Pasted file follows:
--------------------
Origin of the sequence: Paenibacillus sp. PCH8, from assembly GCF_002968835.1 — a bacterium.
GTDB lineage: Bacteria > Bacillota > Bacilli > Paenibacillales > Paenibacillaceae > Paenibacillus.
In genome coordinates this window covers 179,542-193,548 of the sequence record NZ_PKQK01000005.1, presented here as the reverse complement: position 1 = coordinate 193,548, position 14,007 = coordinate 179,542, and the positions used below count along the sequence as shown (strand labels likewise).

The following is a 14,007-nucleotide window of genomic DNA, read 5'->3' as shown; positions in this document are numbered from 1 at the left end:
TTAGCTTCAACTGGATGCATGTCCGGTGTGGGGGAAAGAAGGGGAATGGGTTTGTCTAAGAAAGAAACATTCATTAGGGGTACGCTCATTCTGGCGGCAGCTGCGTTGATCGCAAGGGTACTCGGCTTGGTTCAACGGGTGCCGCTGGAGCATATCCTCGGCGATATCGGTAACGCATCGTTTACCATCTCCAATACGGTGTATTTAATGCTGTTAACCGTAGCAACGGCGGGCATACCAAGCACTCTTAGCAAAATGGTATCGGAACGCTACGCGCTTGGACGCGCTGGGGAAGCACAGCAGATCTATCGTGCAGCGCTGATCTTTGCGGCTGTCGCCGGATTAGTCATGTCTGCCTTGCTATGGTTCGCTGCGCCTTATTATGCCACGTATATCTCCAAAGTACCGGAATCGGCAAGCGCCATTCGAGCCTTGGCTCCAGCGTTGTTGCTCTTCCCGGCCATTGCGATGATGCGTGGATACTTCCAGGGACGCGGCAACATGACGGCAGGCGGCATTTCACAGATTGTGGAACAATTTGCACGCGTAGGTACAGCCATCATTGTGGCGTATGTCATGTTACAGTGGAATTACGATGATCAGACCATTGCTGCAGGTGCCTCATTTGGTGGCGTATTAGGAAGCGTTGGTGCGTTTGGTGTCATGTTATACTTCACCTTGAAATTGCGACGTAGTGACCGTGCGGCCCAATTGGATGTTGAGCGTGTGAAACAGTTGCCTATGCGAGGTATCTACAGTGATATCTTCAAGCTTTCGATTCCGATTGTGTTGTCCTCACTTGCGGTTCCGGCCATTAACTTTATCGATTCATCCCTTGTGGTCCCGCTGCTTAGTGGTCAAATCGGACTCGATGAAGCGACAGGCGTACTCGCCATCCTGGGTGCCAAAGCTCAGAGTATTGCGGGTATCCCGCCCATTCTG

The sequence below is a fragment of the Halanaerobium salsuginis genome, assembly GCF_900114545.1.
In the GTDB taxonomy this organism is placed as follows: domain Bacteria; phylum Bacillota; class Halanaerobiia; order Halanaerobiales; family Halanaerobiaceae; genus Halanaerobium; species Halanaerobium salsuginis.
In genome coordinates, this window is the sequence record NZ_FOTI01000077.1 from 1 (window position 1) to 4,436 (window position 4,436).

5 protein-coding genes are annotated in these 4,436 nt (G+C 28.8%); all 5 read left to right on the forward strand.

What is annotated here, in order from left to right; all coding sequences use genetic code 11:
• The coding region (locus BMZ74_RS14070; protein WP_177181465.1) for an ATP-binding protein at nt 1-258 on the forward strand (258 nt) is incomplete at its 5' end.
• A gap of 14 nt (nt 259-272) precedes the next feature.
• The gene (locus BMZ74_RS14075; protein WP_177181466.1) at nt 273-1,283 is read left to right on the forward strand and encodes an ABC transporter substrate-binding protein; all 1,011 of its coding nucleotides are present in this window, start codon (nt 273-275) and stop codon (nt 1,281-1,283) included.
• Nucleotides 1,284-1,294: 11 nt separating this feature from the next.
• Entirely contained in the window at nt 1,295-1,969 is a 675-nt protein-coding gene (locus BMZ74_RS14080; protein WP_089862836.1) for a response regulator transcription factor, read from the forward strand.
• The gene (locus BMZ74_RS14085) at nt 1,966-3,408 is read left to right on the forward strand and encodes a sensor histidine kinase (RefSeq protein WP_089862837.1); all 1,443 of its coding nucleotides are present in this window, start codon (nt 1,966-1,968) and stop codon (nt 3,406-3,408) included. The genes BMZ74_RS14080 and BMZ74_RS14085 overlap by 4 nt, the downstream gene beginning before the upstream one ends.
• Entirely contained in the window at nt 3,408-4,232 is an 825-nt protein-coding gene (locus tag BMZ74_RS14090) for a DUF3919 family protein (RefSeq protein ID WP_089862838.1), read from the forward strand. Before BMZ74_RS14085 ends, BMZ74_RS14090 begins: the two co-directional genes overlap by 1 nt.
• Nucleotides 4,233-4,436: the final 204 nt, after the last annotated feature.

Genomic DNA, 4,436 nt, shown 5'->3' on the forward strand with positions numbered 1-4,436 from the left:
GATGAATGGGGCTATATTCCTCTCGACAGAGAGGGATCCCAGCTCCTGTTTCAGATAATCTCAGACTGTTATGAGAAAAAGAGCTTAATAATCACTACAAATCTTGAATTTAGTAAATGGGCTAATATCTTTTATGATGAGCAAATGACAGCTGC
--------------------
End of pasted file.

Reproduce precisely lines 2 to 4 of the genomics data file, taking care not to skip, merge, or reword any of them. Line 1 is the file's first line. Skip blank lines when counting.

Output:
GTDB lineage: Bacteria > Bacillota > Bacilli > Paenibacillales > Paenibacillaceae > Paenibacillus.
In genome coordinates this window covers 179,542-193,548 of the sequence record NZ_PKQK01000005.1, presented here as the reverse complement: position 1 = coordinate 193,548, position 14,007 = coordinate 179,542, and the positions used below count along the sequence as shown (strand labels likewise).

The following is a 14,007-nucleotide window of genomic DNA, read 5'->3' as shown; positions in this document are numbered from 1 at the left end: